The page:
Welcome to the first of the Belief in the NE blog entries. Hopefully these will give you something to read whilst we’re all confined to barracks. I thought we might start with some basic overviews of the archaeology to help set the scene – today we’ll start with early prehistory.
Although modern humans (homo sapiens) emerged as a distinct species between 350-250 000 years ago, Britain did have populations of Neanderthals and other relatives of modern humans before this date, with the earliest evidence coming from Norfolk dating to about 900 000 years ago.
However, in NE England, we have no evidence this old. This is not because there were not any settlers up here, but because during the Ice Age the glaciers covered most of the area, pushing the early inhabitants southwards and also destroying any traces they may have left. The only hints of these early Palaeolithic occupants are a very small number of battered flint tools, such as hand-axe washed up at Redcar. Occasional survivals of animal bones, such as a fragments of hippopotamus and rhinoceros from Teesside are reminders that the climate was very different to today’s.
The glaciers receded from the NE around 13,000BC leaving a landscape of woodland, marsh and rivers. At this time, the British mainland was still connected to the European landmass. Dryland stretched across much of the North Sea. In the NE of England, there has been considerable erosion of the coastline since this period, and in some cases several miles of land may have been lost It is probably that in this era there was a large deepwater channel or inlet that separated much of the NE coast from the land that lay where the North Sea now is – this drowned land is known to archaeologists as Doggerland. The landscape of NE England was widely forested and was home to a wide range of wildlife, such as Giant Elk, wild cattle, wolves and beavers.
The first settlers moving into this landscape following the end of the Ice Age probably began to arrive around 10000 years ago. These were hunter-gatherer groups – they lived through hunting wild animals and gathering plants, fruit and nuts. Archaeologists call this period the Mesolithic (Middle Stone Age). These groups probably moved around the country on a seasonal basis, perhaps following herds of migrating animals. It is likely they spent the summer in the uplands where there was good grazing and then moved down towards the coast during the winter.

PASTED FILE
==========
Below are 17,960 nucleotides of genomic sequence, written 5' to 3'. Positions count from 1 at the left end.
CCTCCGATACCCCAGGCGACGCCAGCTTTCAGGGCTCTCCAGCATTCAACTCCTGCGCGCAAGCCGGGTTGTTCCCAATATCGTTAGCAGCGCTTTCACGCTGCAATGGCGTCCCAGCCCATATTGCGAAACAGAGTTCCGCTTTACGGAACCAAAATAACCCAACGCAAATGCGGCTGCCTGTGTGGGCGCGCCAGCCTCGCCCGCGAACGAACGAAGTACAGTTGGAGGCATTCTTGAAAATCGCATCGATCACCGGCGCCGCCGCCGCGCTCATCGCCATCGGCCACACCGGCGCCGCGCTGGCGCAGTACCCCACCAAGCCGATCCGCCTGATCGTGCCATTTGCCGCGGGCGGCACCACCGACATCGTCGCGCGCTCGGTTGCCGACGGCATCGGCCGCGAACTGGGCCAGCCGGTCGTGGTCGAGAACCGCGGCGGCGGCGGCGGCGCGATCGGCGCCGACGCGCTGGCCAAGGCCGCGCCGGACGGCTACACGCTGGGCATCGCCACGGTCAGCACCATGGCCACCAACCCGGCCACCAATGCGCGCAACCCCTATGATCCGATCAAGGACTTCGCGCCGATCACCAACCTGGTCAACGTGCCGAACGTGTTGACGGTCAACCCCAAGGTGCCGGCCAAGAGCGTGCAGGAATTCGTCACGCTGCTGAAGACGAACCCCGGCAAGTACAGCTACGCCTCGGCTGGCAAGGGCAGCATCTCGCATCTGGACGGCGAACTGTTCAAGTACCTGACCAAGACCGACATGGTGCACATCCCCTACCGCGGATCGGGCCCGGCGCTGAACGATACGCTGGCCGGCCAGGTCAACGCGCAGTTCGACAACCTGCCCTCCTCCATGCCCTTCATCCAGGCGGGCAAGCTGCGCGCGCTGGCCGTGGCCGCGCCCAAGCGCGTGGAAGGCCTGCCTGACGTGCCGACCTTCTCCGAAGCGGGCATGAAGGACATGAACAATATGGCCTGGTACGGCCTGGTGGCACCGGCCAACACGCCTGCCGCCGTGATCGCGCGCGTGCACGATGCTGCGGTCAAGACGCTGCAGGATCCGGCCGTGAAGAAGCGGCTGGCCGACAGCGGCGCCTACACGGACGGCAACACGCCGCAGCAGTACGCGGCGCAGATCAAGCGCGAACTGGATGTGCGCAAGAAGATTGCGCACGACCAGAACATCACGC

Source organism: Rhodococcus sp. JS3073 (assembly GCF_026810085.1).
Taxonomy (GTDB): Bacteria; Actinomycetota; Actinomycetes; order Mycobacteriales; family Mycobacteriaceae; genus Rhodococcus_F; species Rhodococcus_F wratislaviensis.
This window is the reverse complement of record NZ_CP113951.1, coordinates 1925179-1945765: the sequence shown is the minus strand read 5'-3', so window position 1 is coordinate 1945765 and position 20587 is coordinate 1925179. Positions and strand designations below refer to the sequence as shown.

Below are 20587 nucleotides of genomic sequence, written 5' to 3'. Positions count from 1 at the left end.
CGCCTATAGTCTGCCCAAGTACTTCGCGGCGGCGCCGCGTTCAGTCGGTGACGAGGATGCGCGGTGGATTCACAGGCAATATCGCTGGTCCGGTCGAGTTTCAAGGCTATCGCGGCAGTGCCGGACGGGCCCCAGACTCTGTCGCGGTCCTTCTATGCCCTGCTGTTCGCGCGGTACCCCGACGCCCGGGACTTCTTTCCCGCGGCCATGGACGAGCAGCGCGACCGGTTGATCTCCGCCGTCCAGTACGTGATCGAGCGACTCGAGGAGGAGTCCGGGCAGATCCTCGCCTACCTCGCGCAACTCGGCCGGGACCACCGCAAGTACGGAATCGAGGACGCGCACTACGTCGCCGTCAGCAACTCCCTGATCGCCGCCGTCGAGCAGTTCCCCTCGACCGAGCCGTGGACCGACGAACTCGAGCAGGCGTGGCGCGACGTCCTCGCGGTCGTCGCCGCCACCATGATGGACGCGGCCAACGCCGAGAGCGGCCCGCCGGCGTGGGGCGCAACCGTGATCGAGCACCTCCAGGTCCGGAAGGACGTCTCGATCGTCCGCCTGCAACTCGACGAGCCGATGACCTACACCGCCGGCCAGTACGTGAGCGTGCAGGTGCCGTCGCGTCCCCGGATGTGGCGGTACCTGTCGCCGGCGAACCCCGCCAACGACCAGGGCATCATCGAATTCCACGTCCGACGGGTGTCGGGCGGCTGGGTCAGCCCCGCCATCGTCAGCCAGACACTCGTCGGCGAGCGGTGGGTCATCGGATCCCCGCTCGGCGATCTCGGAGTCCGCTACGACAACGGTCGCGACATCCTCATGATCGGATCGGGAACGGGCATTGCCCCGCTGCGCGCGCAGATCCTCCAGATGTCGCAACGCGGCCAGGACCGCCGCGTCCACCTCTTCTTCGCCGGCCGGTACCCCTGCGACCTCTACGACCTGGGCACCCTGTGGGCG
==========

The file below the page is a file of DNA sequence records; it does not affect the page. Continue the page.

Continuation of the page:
The main type of evidence we have for these people are simple worked flint tools. A distinctive aspect of these early flint tools is their size. They were often very small, sometimes only a centimetre or two long. These tiny blades would probably have been set into a larger wooden or bone handle to make a cutting edge. These tools are known as microliths (small stones) because of their size. The local inhabitants probably also used bone and antler to make tools – for example bone harpoon.
These Mesolithic people, with their nomadic lifestyles, probably mainly lived in simple huts or tents – not surprisingly, these have left little trace for archaeologists to find. However, at Howick on the Northumberland coast, archaeologists did discover the remains of one such structure. All that survived of this building were stake-holes where wooden supports had once been inserted into the sand to support them. These lay within a hollow or scoop in the sand that had clearly been created to provide some shelter for the encampment. There were even traces of the hearths where the settlers cooked their meals, alongside charred hazelnut shells, which showed how important nuts were to their diet. These nutshells could also be used by archaeologist for radiocarbon dating. This showed that the settlement dated to around 7,600BC. You can read more about the Mesolithic house at Howick here and here.
Religion and Ritual in early prehistory
We know very little about the religion of these first Mesolithic settlers – although it is almost certain that they had complex rituals and beliefs. In the modern day, anthropologists have shown that hunter-gatherers often have rich and complex mythologies and sacred ceremonies. However, these may not necessarily leave traces that an archaeologist could recognise. For example, natural feature, such as trees, springs and rocks were sometimes imbued with some symbolic significance. A rare example of possible Mesolithic religious activity is a small group of crudely carved deer cut into the rock at Goat’s Crag, Ford (Northumberland) – but it is difficult to be certain of its date. Evidence for Mesolithic burial is vanishingly rare in Britain- although we know from elsewhere in Europe that individuals were often buried, sometimes with simple grave-goods.